Everyone is in agreement. We need a “new politics.”
Many of us aren’t sure what that is. Many of us, even with some idea, aren’t sure how to implement it.
Over the coming weeks and months there will be a demand to get this right.
Jeremy Corbyn has had less than a year to get his feet under the table; yet people are doubting the “new politics” he has tried to deliver.
Many of us claim we want a new kind of politics. Yet when this is presented to us we dismiss it as illogical, naive or ineffective.
We need to do better.
We are the first generation whose entire youth has been documented online.
Our futures are almost entirely dependent on our pasts. The embarrassing video. The Tweets of anger. The Live Journal post you did when you were 15. This couldn’t be more true of politics and this, above all, is why politics must change.
Despite a healthy cynicism toward politicians, there is an expectation for them to be faultless; a sense that, “Only a perfect person is good-enough to represent me.”
This has led politicians to try their hardest fulfilling this ambition; to appear perfect – distinct above the rest – responsible-enough to lead.
The soundbites, the fake decency, the lack of public outburst and the profuse apology that follows (Duffy-Gate), all point toward a political class all too-conscious of what people expect from them.
Should a glimpse of humanity show itself, it’s treated as an unmitigated disaster.
So when we complain about a “disconnect” between ourselves and “the Establishment,” we should keep this in mind.
Our criticism often stems from the same self-righteousness that demands politicians exceed the standards we might normally hold ourselves to. A disconnect entirely of our own making.
Unreasonable demands on public officials to be other than themselves, to have no past – no history – has suggested they become empty and robotic.
On the rare occasion when they do show passion, it’s passion they think the electorate agrees with. No honest disagreement. No argument. No “battle of ideas.”
If we want politicians to really represent us, if we want politicians to show more humanity, then we need to be willing to humble ourselves and allow their mistakes. All them a past. Allow them a history. We all make mistakes. It’s how we learn from them that matters.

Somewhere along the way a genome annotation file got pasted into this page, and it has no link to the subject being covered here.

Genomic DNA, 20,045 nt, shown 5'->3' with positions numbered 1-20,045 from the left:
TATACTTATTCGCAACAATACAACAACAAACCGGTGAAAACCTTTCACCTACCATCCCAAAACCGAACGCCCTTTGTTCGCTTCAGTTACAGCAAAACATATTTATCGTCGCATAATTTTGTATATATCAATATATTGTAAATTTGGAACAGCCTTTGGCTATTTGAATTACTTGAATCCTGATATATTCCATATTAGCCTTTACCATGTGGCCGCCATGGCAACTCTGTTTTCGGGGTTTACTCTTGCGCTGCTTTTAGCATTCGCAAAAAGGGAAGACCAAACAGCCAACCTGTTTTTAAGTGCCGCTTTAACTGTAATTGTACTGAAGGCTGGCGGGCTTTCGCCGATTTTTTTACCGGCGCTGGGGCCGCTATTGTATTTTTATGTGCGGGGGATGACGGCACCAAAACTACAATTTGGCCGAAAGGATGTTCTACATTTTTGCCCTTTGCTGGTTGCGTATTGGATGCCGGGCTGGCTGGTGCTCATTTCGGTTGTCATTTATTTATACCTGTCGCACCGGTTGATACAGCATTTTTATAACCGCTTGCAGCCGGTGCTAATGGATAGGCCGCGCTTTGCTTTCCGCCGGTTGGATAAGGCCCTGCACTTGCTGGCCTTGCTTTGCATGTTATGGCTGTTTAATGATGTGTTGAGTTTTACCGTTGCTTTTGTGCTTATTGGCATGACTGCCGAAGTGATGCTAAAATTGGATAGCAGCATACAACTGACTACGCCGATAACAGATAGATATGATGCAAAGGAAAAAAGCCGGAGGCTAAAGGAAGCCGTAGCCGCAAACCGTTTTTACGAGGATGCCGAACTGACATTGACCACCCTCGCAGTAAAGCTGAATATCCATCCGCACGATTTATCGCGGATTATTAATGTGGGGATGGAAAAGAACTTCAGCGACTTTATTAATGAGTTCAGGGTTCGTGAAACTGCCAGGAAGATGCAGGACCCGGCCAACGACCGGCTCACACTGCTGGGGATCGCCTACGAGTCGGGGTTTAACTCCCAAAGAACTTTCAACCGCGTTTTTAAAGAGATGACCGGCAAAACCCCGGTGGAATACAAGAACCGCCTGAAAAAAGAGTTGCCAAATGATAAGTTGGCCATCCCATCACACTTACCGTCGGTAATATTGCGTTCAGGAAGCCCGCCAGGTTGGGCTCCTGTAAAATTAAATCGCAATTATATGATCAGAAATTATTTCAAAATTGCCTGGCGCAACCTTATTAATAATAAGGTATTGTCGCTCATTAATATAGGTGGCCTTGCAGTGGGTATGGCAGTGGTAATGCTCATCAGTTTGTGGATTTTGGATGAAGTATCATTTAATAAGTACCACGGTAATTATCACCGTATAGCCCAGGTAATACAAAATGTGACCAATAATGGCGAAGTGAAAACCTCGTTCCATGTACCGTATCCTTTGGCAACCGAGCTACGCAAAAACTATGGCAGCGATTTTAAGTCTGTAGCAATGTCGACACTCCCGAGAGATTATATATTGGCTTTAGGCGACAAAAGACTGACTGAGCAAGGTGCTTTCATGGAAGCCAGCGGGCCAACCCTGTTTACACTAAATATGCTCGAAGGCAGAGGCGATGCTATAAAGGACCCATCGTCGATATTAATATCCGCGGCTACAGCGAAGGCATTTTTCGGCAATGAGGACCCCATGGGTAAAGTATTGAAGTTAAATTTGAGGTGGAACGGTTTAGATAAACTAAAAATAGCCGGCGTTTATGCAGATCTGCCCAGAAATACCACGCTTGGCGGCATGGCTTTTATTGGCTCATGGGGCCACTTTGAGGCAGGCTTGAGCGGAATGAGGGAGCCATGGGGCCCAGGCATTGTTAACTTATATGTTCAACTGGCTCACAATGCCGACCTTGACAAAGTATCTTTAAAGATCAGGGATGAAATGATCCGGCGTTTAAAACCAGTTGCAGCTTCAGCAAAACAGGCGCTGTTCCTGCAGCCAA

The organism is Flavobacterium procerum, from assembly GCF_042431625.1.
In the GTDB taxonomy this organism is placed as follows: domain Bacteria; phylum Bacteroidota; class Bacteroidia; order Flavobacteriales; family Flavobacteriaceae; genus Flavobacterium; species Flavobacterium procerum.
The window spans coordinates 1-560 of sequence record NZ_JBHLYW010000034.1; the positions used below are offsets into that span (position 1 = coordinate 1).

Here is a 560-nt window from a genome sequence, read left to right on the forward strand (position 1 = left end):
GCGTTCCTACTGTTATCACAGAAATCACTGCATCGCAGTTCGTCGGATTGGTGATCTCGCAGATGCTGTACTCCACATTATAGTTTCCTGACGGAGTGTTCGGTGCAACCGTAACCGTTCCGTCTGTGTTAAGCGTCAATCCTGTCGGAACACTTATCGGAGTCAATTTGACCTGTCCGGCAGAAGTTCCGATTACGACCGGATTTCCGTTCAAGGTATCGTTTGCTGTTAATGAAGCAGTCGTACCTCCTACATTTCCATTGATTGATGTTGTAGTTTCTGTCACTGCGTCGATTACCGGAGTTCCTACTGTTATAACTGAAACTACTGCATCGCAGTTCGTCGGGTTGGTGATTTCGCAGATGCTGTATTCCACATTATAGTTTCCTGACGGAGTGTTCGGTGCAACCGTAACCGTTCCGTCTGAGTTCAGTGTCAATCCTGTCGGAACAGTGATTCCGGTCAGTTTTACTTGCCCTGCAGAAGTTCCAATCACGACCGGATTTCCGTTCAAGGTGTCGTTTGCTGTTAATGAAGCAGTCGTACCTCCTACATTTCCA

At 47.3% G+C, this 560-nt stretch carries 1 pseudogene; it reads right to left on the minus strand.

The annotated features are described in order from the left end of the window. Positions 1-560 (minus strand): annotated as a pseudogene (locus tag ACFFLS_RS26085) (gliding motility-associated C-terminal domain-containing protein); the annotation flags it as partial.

This is why Jeremy Corbyn is so important.
Corbyn’s insistence on avoiding personal attacks, to ignore and forgive past faults, to emphasise the importance of now; shows the way for an effective, open and engaging politics of the future.
If Jeremy is to succeed in achieving this he needs our support.
We need to back him. Not just with words, but with actions, too.
We need to rise above personal insults, above cocaine and “Pig-Gate.” Even the Bullingdon Club.
It’s hard. At the peak of Tory cruelty – in the midst of the bedroom tax and disability cuts – damaging personal revelations and opportunities for insults were too good to ignore.
But the truth is we knew these revelations had nothing to do with Tory policy.
On the contrary, we were afraid they might make politicians feel a little bit closer to ourselves – that they too are human – that they too make mistakes.
Our own frailties, our own histories, are not that different from others’ – whether people grow-up to destroy lives through politics or save them.
It is convenient for us to condemn, to judge to gloat. It maintains the separation that we ourselves have demanded.
But no more.
Over the next few years, we are facing the prospect of a Tory government to the Right of anything we’ve ever seen in this country.
Backed by a wave of populist support against migrants, re-energised by their victory of leaving the European Union; we are in the very real danger of repealing all that was good over the last 20 years.
The National Minimum Wage, increased maternity and paternity rights, tax credits, increased welfare spending, investment in our public services, among many other success stories.
It is easy (and justified) to get lost in the Iraq War. The repealing of Clause 4. The damage to the core of our membership and the communities we’re supposed to represent.
But we must not let this cloud our judgement on just how bad a new Tory government would be; a Tory government that could boast a majority of over 200 should Labour allow itself to descend into the chaos of a new leadership election.
The new politics would be over. And Labour would be handed back over to the Blairites.
We need to fight.
We need to fight the Tories on policy. Unite ourselves around Jeremy. Help convince people of the new politics he has tried so hard to deliver. We need to live-out these values.
Do we really want to trade the last 12 months and the future of British – even global – politics for a handful of ineffective, irrelevant insults?
The Tories and Blairites must be defeated not because of their pasts, but because of their futures. It is our job to convince them of a better way.
We need to represent a new kind of politics. And Jeremy is best-placed to deliver.